A.C.C.C.B., E.A.D.O., N.Z.P., R.W.A., A.N.D.-N., L.F.F.D.S., F.G.L. and N.V.P. performed experiments and analyses. N.N.D., P.H.C.R., E.A.-P. and Z.F.M.D.V. recruited the patients. A.C.C.C.B., E.A.D.O., A.J.d.S.D., T.A. and M.N.S. (Mirian Nacagami Sotto) participated in designing research. A.C.C.C.B., E.A.D.O., T.A. and M.N.S. (Maria Notomi Sato), wrote the paper. All authors contributed to the article and approved the submitted version. All authors have read and agreed to the published version of the manuscript.

Funding

This work was supported by the Fundação de Amparo a Pesquisa do Estado de São Paulo under Grants 2015/03333-6, 2017/07143-2, 2019/25119-7 and 2019/26928-6, Conselho Nacional de Desenvolvimento Científico e Tecnológico under Grant 140330/2020-8 and the Laboratório de Investigação Médica, Unidade 56.

Institutional Review Board Statement

The study was conducted in accordance with the Declaration of Helsinki, and approved by the Ethics Committee of School of Public Health, University of São Paulo (number 59787216.2.0000.5421) and the Instituto Nacional de Saúde da Mulher, da Criança e do Adolescente Fernandes Figueira, Fiocruz in Rio de Janeiro, Brazil, collected in the period of 2015–2016, (IRB/CAAE: 52675616.0.000.5269).

Informed Consent Statement

Informed consent was obtained from all subjects involved in the study.

Data Availability Statement

No new data were created or analyzed in this study. Data sharing is not applicable to this article.

Acknowledgments

We are grateful to all the individuals who participated in the study, to the Araraquara Cohort Study, University of São Paulo, and the Clinical Cohort Study of ZIKV, Instituto Nacional de Saúde da Mulher, da Criança e do Adolescente Fernandes Figueira, Fiocruz.

Conflicts of Interest

No conflict of interest are declared.

References

  1. WHO. Obesity and Overweight. 2018. Available online: https://www.who.int/news-room/fact-sheets/detail/obesity-and-overweight (accessed on 1 March 2019).
  2. Brasil. Ministério da Saúde Brasileiro—Vigilância de Fatores de Risco e Proteção para Doenças Crônicas por Inquérito Telefônico. 2017. Available online: https://www.gov.br/saude/pt-br/centrais-de-conteudo/publicacoes/publicacoes-svs/vigitel/vigitel_brasil_2017_vigilancia_fatores_risco_1ed_rev.pdf/view (accessed on 20 February 2019).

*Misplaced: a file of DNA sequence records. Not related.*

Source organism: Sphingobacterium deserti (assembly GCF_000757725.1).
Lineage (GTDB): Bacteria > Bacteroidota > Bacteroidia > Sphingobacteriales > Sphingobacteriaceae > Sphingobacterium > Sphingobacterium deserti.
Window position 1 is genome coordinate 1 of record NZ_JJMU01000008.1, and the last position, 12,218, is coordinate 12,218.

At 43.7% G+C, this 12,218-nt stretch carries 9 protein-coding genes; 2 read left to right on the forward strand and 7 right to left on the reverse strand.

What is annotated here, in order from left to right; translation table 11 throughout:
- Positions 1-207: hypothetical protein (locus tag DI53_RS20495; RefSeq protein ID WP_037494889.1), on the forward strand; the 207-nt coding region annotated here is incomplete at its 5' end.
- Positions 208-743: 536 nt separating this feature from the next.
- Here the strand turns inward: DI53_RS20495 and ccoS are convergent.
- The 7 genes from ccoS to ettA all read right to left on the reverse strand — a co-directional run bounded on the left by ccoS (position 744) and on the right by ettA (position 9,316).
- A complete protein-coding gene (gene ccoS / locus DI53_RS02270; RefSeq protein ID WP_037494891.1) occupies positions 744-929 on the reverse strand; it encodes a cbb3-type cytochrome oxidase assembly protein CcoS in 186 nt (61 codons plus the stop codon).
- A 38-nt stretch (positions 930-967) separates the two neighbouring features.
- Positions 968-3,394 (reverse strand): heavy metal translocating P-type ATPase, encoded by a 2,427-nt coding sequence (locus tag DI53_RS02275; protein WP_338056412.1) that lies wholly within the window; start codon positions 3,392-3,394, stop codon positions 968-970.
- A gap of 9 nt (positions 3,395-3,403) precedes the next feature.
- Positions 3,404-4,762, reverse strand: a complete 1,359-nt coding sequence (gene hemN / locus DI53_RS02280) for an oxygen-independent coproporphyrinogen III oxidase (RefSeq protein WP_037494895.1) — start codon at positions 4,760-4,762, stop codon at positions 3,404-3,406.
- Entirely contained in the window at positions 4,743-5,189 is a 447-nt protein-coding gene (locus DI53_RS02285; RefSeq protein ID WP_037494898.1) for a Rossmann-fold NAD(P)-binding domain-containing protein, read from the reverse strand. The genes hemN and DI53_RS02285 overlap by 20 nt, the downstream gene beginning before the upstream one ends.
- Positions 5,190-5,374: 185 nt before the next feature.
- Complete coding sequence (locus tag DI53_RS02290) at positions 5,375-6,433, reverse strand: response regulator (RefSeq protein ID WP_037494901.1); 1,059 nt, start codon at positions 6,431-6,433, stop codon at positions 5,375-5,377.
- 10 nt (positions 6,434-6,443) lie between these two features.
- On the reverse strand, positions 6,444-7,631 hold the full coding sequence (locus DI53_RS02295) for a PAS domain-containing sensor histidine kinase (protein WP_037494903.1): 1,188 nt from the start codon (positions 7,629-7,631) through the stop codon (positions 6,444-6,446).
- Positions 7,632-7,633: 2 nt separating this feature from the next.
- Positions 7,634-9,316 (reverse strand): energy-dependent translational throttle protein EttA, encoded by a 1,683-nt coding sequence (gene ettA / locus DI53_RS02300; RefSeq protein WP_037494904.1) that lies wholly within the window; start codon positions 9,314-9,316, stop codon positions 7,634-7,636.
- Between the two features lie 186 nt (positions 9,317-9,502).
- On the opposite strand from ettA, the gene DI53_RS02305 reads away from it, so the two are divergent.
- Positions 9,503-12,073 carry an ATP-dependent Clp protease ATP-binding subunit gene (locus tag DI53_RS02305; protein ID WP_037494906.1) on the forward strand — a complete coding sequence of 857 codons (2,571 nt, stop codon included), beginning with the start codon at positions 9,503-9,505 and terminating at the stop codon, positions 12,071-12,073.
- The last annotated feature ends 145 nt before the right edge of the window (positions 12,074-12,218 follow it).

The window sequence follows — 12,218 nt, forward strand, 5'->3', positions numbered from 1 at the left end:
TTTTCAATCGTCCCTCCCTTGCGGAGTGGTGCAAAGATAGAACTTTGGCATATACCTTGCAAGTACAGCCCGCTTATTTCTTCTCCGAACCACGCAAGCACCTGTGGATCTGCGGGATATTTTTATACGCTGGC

3. James, W.P. WHO recognition of the global obesity epidemic. Int. J. Obes. 2008, 32 (Suppl. 7), S120–S126. [Google Scholar] [CrossRef] [PubMed] [Green Version]
  4. Falagas, M.E.; Kompoti, M. Obesity and infection. Lancet Infect. Dis. 2006. 6, 438–446. [CrossRef]
  5. Rocha, D.M.; Caldas, A.P.; Oliveira, L.L.; Bressan, J.; Hermsdorff, H.H. Saturated fatty acids trigger TLR4-mediated inflammatory response. Atherosclerosis 2016, 244, 211–215. [Google Scholar] [CrossRef] [PubMed]
  6. Varlamov, O.; Bethea, C.; Roberts, C. Sex-specific differences in lipid and glucose metabolism. Front. Endocrinol. 2014, 5, 241. [Google Scholar] [CrossRef] [Green Version]
  7. Poston, L.; Harthoorn, L.F.; Van Der Beek, E.M. Obesity in pregnancy: Implications for the mother and lifelong health of the child. A consensus statement. Pediatr. Res. 2011, 69, 175–180. [Google Scholar] [CrossRef] [PubMed]
  8. Birdsall, K.M.; Vyas, S.; Khazaezadeh, N.; Oteng-Ntim, E. Maternal obesity: A review of interventions. Int. J. Clin. Pract. 2009, 63, 494–507. [Google Scholar] [CrossRef] [PubMed]
  9. Chen, C.; Xu, X.; Yan, Y. Estimated global overweight and obesity burden in pregnant women based on panel data model. PLoS ONE 2018, 13, e0202183. [Google Scholar] [CrossRef] [PubMed] [Green Version]
  10. Carrilho, T.R.B.; Rasmussen, K.M.; Hutcheon, J.A.; Alves, R.F.S.; Farias, D.R.; Freitas-Costa, N.C.; Gonzales, M.M.; Batalha, M.A.; Kac, G. Prevalence and temporal trends in prepregnancy nutritional status and gestational weight gain of adult women followed in the Brazilian Food and Nutrition Surveillance System from 2008 to 2018. Matern. Child. Nutr. 2022, 18, e13240. [Google Scholar] [CrossRef]
  11. Tan, V.P.K.; Ngim, C.F.; Lee, E.Z.; Ramadas, A.; Pong, L.Y.; Ng, J.I.; Hassan, S.S.; Ng, X.Y.; Dhanoa, A. The association between obesity and dengue virus (DENV) infection in hospitalised patients. PLoS ONE 2018, 13, e0200698. [Google Scholar] [CrossRef]
  12. Van Kerkhove, M.D.; Vandemaele, K.A.; Shinde, V.; Jaramillo-Gutierrez, G.; Koukounari, A.; Donnelly, C.; Carlino, L.O.; Owen, R.; Paterson, B.; Pelletier, L.; et al. Risk factors for severe outcomes following 2009 influenza A (H1N1) infection: A global pooled analysis. PLoS Med. 2011, 8, e1001053. [Google Scholar] [CrossRef]
  13. Simonnet, A.; Chetboun, M.; Poissy, J.; Raverdy, V.; Noulette, J.; Duhamel, A.; Julien, L.; Mathieu, D.; Pattou, F.; Verkindt, H. High Prevalence of Obesity in Severe Acute Respiratory Syndrome Coronavirus-2 (SARS-CoV-2) Requiring Invasive Mechanical Ventilation. Obesity 2020, 28, 1195–1199. [Google Scholar] [CrossRef] [PubMed]
  14. Erasmus, C.R.; Chuturgoon, A.; Maharaj, N. Maternal overweight and obesity and its associated factors and outcomes in human immunodeficiency virus (HIV)-infected and HIV-uninfected black South African pregnant women. J. Obstet. Gynaecol. Res. 2022, 48, 2697–2712. [Google Scholar] [CrossRef] [PubMed]
  15. Brasil. Ministério da Sáude Brasileiro—Monitoramento dos Casos de Arboviroses Urbanas Transmitidas Pelo Aedes (Dengue, Chikungunya e Zika) Até a Semana Epidemiológica 7 de 2019. 2019. Available online: https://www.gov.br/saude/pt-br/centrais-de-conteudo/publicacoes/boletins/epidemiologicos/edicoes/2022/boletim-epidemiologico-vol-53-no18 (accessed on 10 March 2019).